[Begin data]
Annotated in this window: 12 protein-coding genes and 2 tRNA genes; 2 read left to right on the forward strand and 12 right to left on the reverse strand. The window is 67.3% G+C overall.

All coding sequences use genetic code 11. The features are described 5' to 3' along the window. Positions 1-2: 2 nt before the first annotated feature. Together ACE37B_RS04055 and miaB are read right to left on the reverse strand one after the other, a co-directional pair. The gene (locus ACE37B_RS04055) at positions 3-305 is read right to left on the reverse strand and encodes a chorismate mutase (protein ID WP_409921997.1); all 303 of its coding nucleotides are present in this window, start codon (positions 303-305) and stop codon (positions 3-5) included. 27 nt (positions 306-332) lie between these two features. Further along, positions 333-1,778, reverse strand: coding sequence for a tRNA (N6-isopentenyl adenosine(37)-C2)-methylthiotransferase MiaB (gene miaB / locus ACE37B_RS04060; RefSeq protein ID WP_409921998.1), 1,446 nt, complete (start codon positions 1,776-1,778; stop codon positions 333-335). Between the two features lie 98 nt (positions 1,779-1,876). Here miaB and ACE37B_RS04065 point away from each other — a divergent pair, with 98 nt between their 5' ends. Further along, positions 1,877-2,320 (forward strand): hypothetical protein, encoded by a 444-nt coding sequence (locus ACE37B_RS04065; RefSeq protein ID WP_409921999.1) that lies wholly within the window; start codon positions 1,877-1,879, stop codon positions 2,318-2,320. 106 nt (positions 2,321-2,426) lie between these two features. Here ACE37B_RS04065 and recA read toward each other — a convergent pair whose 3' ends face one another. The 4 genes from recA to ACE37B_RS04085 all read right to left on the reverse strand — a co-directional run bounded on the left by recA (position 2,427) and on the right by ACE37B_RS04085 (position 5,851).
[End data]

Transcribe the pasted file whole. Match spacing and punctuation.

Annotated in this window: 12 protein-coding genes and 2 tRNA genes; 2 read left to right on the forward strand and 12 right to left on the reverse strand. The window is 67.3% G+C overall.

All coding sequences use genetic code 11. The features are described 5' to 3' along the window. Positions 1-2: 2 nt before the first annotated feature. Together ACE37B_RS04055 and miaB are read right to left on the reverse strand one after the other, a co-directional pair. The gene (locus ACE37B_RS04055) at positions 3-305 is read right to left on the reverse strand and encodes a chorismate mutase (protein ID WP_409921997.1); all 303 of its coding nucleotides are present in this window, start codon (positions 303-305) and stop codon (positions 3-5) included. 27 nt (positions 306-332) lie between these two features. Further along, positions 333-1,778, reverse strand: coding sequence for a tRNA (N6-isopentenyl adenosine(37)-C2)-methylthiotransferase MiaB (gene miaB / locus ACE37B_RS04060; RefSeq protein ID WP_409921998.1), 1,446 nt, complete (start codon positions 1,776-1,778; stop codon positions 333-335). Between the two features lie 98 nt (positions 1,779-1,876). Here miaB and ACE37B_RS04065 point away from each other — a divergent pair, with 98 nt between their 5' ends. Further along, positions 1,877-2,320 (forward strand): hypothetical protein, encoded by a 444-nt coding sequence (locus ACE37B_RS04065; RefSeq protein ID WP_409921999.1) that lies wholly within the window; start codon positions 1,877-1,879, stop codon positions 2,318-2,320. 106 nt (positions 2,321-2,426) lie between these two features. Here ACE37B_RS04065 and recA read toward each other — a convergent pair whose 3' ends face one another. The 4 genes from recA to ACE37B_RS04085 all read right to left on the reverse strand — a co-directional run bounded on the left by recA (position 2,427) and on the right by ACE37B_RS04085 (position 5,851).